1. Hold and view the coin correctly. This is a common mistake, one made even by seasoned numismatists. Always hold the coin by its edges, between your index finger and thumb. I use the middle finger on my right hand as a safety net should the coin slip out of my grip. Next, and equally important, is to rock the coin back and forth while at the same time turning it in a circular motion that gives the coin a full 45-degree angle. In combination with superior lighting conditions, this technique will enable you to see hairlines and light cleaning that might otherwise go unnoticed.
2. Choose your lighting carefully. Some may disagree, but I say avoid fluorescent light altogether. I prefer a standard desktop or table mounted lamp with a 100-watt bulb, though others on our grading team use a 75-watt bulb. Do not try to save money by purchasing inexpensive bulbs… I’ve found they give off a more yellow light. Less than 75-watts is not adequate unless you are using a special high intensity lamp. Looking at a coin with a halogen light is, to me, like staring into the sun. Generally, keep 12″ to 16″ between the light source and the coin you’re grading. Look at proof coins twice. Once from a distance of 12″ to 16″, and again from 20″ to 22″ to see hairlines with greater ease. Most important, when you find a light source that works for you and delivers a “true” look at the coin, stick with it.
3. Use a quality magnifier, sparingly. Use a glass only when you really need it, unless your vision requires continual magnification to avoid eyestrain. I have three glasses, a Bausch & Lomb 5x slide, a 16x loupe and a Zeiss 24/12. I only pick up a glass if I see something that warrants closer inspection or if it’s a frequently counterfeited or altered coin type. Continual use of a glass can cause one to micro-grade, focusing on minute imperfections that could lead to consistent under-grading. Microscopes are great for authenticating or confirming hidden defects, but I can’t imagine grading with one.
4. Wipe the slate clean with each coin you grade. One of the first lessons you learn as a professional grader is not to let the coin just graded influence the grade you assign to the next. I have no problem assigning a coin an MS68 grade when it was preceded by a lightly cleaned VF35. Likewise, I would not be influenced into grading an MS64 coin MS65 if the coin before it was a fabulous MS67. At NGC, I would frequently find gems among a group of lower quality coins. If you should come upon an exceptional, all-original group of similar coins, I believe it’s OK to do comparative grading to the extent needed to grade the coins consistently. As an NGC Finalizer, I had access to other grader opinions before I would formulate my own, but I almost always chose to come up with my own grade first, then consider the other grades.
5. Your first impression is usually right. In most cases, within 10 seconds of picking up a coin I have an initial opinion. If you are a beginner numismatist you will need to take more time, perhaps as much as a minute to formulate your initial opinion. I’d say my final opinion matches my initial opinion 80% of the time. The initial opinion is the starting point in determining the final grade. If you grade too quickly, you can easily miss something. Spend too much time, and you’ll out-think yourself into an incorrect grade. If this happens, I suggest you put the coin down, then return to it a minute or two later. You’ll be amazed how easily the grade can come to you after doing this and how it can differ from your previous grade!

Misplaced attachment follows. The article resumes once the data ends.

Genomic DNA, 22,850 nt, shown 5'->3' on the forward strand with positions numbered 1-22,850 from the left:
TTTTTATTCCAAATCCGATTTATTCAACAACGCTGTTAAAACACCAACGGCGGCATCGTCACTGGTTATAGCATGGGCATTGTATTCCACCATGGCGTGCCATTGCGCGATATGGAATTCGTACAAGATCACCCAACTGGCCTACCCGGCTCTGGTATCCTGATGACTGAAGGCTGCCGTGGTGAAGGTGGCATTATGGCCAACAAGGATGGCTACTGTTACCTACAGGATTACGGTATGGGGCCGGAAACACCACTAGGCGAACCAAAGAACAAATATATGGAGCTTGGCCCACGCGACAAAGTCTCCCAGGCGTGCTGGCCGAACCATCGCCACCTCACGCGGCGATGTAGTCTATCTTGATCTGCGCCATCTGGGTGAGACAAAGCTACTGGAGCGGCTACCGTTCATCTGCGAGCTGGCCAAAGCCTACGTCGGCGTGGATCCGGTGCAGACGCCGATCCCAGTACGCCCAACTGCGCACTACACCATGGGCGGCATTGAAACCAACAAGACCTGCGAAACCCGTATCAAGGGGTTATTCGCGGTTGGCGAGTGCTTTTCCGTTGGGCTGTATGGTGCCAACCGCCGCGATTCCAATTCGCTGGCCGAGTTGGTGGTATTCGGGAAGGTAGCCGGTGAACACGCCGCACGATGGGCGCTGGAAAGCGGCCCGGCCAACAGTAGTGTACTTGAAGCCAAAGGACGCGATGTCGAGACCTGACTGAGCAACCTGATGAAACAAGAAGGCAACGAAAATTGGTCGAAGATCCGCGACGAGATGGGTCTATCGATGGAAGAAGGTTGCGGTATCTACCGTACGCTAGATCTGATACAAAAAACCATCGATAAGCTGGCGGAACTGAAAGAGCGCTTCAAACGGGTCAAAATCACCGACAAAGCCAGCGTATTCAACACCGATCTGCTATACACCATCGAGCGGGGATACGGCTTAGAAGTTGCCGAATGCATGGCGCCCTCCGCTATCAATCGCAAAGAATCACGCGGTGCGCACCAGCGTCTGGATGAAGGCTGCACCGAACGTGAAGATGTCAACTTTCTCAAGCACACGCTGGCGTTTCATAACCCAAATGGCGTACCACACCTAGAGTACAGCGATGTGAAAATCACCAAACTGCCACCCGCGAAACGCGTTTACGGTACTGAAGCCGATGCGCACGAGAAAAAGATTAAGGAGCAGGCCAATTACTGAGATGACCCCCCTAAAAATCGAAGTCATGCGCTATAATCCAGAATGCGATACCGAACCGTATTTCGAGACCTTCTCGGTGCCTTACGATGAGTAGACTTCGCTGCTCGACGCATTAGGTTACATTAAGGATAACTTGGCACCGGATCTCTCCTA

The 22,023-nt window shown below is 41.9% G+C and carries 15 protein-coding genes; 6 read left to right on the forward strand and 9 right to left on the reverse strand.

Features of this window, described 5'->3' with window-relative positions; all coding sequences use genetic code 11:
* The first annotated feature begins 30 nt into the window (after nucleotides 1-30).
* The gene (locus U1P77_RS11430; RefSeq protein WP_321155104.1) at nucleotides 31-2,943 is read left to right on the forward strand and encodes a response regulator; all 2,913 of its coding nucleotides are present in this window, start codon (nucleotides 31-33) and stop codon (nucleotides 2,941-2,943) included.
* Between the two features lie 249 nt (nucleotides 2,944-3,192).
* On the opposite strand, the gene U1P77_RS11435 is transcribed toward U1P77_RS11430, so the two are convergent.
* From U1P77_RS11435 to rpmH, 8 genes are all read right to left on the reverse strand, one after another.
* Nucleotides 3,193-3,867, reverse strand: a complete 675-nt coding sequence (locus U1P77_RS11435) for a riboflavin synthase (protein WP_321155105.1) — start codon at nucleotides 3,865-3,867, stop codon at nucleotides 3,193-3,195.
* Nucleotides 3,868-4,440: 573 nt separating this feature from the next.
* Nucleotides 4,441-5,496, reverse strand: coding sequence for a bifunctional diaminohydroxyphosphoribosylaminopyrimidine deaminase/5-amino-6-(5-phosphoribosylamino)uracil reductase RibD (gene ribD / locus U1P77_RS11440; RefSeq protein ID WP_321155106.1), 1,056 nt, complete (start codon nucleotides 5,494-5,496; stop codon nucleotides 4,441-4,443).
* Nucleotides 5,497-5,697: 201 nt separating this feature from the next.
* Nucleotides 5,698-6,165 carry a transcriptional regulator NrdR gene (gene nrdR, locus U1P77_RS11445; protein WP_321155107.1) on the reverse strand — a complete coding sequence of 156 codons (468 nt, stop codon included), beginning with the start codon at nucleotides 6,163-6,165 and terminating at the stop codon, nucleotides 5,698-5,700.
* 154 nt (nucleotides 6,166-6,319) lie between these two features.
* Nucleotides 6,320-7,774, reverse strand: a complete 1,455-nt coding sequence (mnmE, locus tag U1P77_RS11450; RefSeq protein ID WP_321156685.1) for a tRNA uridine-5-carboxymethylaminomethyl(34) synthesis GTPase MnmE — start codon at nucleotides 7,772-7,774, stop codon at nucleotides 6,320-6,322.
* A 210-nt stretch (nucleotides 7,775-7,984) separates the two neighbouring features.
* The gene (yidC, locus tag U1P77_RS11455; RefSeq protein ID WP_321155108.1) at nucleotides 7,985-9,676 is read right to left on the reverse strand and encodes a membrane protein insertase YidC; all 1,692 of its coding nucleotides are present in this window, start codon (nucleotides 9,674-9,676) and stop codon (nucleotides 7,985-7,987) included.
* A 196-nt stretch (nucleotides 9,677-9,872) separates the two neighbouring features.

6. Counterfeit U.S. gold coins never have copper spots. Did I say never? Well, let’s just say almost never. After viewing approximately 2,000,000 U.S. gold coins, I have seen thousands of fakes and exactly one that had a single copper spot. I can’t explain why this is the case, and it doesn’t mean that the fakes will not develop spots, it is simply an observation of mine that hopefully could be of use to you in the future. Even though this is an authentication tip, not a grading tip, I decided to include it here anyway.
7. Always grade the rims and the edges first. I’ve been told that in the past Europeans would actually grade the entire coin based on the condition of the rims and edges (perhaps some still do). While I would never recommend this, I point it out because many modern day numismatists here in the U.S. have consciously or unconsciously opted to omit this part of the grading process completely! While rocking the coin and rotating it, examine the edges for damage to the reeding, corrosion, evidence of mounting, etc. In order to detect rim filing or repair look at the way the light reflects off of the rims for areas that are uneven or have a different color or appearance. I always inspect rims and edges before going on to grade the rest of the coin, and I urge others who do not practice this to start making it a habit. Rim filing and rim repairs can be very deceptive and, unless the light hits the rim at exactly the right angle, you will almost surely not see them. Sometimes rims are deliberately dulled or toned down to conceal problems, so be careful!